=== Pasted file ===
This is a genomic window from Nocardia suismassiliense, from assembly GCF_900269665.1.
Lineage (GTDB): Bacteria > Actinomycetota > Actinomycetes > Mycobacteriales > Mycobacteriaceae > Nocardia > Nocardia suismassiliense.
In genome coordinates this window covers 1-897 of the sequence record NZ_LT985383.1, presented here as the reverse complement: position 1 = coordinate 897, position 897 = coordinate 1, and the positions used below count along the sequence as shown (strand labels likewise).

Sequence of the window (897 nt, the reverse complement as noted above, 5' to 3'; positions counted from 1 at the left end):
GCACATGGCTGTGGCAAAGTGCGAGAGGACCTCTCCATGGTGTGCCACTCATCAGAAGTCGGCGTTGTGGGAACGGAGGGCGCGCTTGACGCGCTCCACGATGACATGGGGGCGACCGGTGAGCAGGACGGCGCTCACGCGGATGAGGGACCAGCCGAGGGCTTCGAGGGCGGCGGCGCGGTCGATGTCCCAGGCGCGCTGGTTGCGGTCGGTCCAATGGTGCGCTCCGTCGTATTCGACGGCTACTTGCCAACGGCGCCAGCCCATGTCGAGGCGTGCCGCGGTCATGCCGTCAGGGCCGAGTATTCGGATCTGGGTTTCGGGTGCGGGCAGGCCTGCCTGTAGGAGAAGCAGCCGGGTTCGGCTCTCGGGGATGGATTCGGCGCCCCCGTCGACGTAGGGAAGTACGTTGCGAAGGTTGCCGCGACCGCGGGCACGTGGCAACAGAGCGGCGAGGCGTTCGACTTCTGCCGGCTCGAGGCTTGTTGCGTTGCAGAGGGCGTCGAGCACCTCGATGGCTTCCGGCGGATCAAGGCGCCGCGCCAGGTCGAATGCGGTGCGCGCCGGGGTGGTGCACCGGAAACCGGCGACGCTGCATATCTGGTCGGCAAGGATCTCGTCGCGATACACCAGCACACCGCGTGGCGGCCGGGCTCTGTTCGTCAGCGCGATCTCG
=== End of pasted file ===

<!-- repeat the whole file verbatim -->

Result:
This is a genomic window from Nocardia suismassiliense, from assembly GCF_900269665.1.
Lineage (GTDB): Bacteria > Actinomycetota > Actinomycetes > Mycobacteriales > Mycobacteriaceae > Nocardia > Nocardia suismassiliense.
In genome coordinates this window covers 1-897 of the sequence record NZ_LT985383.1, presented here as the reverse complement: position 1 = coordinate 897, position 897 = coordinate 1, and the positions used below count along the sequence as shown (strand labels likewise).

Sequence of the window (897 nt, the reverse complement as noted above, 5' to 3'; positions counted from 1 at the left end):
GCACATGGCTGTGGCAAAGTGCGAGAGGACCTCTCCATGGTGTGCCACTCATCAGAAGTCGGCGTTGTGGGAACGGAGGGCGCGCTTGACGCGCTCCACGATGACATGGGGGCGACCGGTGAGCAGGACGGCGCTCACGCGGATGAGGGACCAGCCGAGGGCTTCGAGGGCGGCGGCGCGGTCGATGTCCCAGGCGCGCTGGTTGCGGTCGGTCCAATGGTGCGCTCCGTCGTATTCGACGGCTACTTGCCAACGGCGCCAGCCCATGTCGAGGCGTGCCGCGGTCATGCCGTCAGGGCCGAGTATTCGGATCTGGGTTTCGGGTGCGGGCAGGCCTGCCTGTAGGAGAAGCAGCCGGGTTCGGCTCTCGGGGATGGATTCGGCGCCCCCGTCGACGTAGGGAAGTACGTTGCGAAGGTTGCCGCGACCGCGGGCACGTGGCAACAGAGCGGCGAGGCGTTCGACTTCTGCCGGCTCGAGGCTTGTTGCGTTGCAGAGGGCGTCGAGCACCTCGATGGCTTCCGGCGGATCAAGGCGCCGCGCCAGGTCGAATGCGGTGCGCGCCGGGGTGGTGCACCGGAAACCGGCGACGCTGCATATCTGGTCGGCAAGGATCTCGTCGCGATACACCAGCACACCGCGTGGCGGCCGGGCTCTGTTCGTCAGCGCGATCTCG